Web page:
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  31. Methodological Individualism and Institutional Individualism: A Discussion with Joseph Agassi.Joseph Agassi, Nathalie Bulle & Francesco Di Iorio - 2023 - In Nathalie Bulle & Francesco Di Iorio (eds.), The Palgrave Handbook of Methodological Individualism: Volume II. Springer Verlag. pp. 617-631.
    This chapter takes the form of a discussion between the editors of this volume and Joseph Agassi, regarding the relationship between methodological individualism and institutional individualism. The focus is on Agassi’s interpretation of traditional methodological individualism in terms of psychologism; the role of institutions and structural factors in social explanation; Popper’s theory of World 3; the application of Weber’s interpretative approach—Verstehen—to typical ways of thinking and acting; and the Austrian School of economics.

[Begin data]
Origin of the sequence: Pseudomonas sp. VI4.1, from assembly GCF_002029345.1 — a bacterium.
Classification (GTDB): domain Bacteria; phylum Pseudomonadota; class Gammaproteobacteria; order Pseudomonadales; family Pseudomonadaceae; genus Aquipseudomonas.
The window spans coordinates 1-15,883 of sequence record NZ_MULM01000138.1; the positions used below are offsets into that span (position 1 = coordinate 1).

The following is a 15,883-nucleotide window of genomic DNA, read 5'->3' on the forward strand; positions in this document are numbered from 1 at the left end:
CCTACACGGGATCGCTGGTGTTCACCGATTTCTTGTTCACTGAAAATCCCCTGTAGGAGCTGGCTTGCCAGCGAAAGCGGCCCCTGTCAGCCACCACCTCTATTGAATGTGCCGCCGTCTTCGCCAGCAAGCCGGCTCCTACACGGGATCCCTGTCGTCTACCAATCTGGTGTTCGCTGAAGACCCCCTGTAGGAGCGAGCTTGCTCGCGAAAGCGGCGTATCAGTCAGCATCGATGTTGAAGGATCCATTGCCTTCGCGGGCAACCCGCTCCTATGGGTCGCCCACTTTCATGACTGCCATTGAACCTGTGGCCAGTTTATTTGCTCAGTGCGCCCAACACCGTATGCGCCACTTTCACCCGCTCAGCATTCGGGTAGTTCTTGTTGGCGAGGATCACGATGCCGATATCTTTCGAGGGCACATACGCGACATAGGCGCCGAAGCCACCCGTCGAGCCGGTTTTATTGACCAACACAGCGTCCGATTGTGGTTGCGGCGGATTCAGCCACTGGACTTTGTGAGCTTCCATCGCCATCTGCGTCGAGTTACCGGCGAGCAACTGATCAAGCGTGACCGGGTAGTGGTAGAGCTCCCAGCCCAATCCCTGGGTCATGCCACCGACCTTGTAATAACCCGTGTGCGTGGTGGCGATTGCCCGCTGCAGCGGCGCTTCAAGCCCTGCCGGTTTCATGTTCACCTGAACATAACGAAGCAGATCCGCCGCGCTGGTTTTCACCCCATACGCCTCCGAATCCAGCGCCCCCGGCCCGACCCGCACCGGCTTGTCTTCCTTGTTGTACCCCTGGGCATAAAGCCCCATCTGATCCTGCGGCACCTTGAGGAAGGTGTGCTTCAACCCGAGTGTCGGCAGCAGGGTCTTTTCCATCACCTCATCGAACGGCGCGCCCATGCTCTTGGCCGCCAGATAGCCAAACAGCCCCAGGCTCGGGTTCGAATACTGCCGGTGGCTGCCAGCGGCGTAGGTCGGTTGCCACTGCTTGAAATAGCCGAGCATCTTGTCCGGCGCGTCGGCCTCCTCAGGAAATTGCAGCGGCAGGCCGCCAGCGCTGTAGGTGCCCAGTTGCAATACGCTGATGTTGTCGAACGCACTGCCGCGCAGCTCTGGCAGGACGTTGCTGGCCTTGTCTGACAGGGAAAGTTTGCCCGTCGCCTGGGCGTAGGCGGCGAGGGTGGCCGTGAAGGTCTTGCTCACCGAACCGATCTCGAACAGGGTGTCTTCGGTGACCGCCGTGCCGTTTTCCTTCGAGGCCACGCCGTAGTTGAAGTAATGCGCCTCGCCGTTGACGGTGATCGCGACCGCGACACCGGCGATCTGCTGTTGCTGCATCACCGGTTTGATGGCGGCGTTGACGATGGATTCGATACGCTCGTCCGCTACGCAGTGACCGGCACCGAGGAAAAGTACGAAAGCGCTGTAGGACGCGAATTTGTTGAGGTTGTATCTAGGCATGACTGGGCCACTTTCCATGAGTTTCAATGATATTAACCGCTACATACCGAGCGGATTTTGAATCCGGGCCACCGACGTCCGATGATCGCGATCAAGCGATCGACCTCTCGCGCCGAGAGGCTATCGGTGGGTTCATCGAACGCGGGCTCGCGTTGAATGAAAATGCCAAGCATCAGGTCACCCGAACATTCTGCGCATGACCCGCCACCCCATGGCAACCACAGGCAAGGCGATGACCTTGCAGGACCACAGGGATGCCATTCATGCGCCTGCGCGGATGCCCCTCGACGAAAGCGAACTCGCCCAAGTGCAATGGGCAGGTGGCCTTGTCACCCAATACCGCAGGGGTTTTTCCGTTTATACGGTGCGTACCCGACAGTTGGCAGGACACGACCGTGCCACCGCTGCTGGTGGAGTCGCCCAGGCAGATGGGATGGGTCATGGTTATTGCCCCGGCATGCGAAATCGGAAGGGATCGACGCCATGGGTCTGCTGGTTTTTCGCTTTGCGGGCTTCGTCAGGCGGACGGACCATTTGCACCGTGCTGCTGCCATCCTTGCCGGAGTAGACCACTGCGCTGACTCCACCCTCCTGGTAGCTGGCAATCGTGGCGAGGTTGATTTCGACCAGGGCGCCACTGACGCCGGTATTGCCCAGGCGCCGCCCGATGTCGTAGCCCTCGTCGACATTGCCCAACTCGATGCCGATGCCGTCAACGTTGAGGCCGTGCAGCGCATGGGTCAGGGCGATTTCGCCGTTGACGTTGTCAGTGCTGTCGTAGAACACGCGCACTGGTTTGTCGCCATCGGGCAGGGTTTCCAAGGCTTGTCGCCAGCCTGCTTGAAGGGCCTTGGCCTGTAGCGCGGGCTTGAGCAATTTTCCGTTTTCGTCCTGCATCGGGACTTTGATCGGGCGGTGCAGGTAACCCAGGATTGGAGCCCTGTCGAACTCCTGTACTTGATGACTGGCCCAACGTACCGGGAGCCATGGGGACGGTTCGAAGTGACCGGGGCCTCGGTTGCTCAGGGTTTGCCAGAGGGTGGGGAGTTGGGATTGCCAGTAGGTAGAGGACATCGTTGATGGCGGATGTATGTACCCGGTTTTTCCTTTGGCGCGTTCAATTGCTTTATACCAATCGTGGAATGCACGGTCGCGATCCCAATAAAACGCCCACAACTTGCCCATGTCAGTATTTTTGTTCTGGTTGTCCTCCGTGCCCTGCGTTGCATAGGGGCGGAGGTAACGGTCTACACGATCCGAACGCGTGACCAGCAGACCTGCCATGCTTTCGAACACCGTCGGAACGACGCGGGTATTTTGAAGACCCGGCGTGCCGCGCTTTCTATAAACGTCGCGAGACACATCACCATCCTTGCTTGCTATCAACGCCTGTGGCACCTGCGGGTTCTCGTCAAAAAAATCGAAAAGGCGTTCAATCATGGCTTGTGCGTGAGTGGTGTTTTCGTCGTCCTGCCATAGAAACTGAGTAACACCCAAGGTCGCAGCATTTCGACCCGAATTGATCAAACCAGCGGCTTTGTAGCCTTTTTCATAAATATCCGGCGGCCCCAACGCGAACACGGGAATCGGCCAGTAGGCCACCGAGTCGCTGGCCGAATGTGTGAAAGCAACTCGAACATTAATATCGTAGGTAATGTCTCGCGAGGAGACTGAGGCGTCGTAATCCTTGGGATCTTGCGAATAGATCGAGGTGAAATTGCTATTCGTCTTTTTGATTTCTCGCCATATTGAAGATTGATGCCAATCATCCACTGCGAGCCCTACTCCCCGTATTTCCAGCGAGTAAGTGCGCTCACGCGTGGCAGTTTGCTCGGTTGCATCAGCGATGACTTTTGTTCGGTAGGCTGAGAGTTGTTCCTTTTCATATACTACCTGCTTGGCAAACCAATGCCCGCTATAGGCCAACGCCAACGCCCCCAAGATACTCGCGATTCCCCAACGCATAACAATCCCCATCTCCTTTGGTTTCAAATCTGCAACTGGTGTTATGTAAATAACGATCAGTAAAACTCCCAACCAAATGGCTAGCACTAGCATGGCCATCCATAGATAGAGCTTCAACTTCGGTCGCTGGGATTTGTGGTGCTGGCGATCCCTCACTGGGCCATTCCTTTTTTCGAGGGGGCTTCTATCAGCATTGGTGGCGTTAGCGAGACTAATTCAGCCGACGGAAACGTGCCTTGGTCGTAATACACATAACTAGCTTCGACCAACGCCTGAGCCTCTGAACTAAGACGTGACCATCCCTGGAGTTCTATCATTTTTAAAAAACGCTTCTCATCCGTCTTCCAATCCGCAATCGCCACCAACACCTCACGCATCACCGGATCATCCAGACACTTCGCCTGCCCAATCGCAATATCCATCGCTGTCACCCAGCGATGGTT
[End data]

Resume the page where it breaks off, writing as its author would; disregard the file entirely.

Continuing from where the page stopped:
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  32. Political philosophy beyond methodological nationalism.Alex Sager - 2021 - Philosophy Compass 16 (2):e12726.
    Interdisciplinary work on the nature of borders and society has enriched and complicated our understanding of democracy, community, distributive justice, and migration. It reveals the cognitive bias of methodological nationalism, which has distorted normative political thought on these topics, uncritically and often unconsciously adapting and reifying state‐centered conceptions of territory, space, and community. Under methodological nationalism, state territories demarcate the boundaries of the political; society is conceived as composed of immobile, culturally homogenous citizens, each belonging to one and only one (...)
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  33. Methodological pluralism, normative naturalism and the realist aim of science.Howard Sankey - 2000 - In Robert Nola & Howard Sankey (eds.), After Popper, Kuhn and Feyerabend: Recent Issues in Theories of Scientific Method. Boston: Kluwer Academic Publishers. pp. 211-229.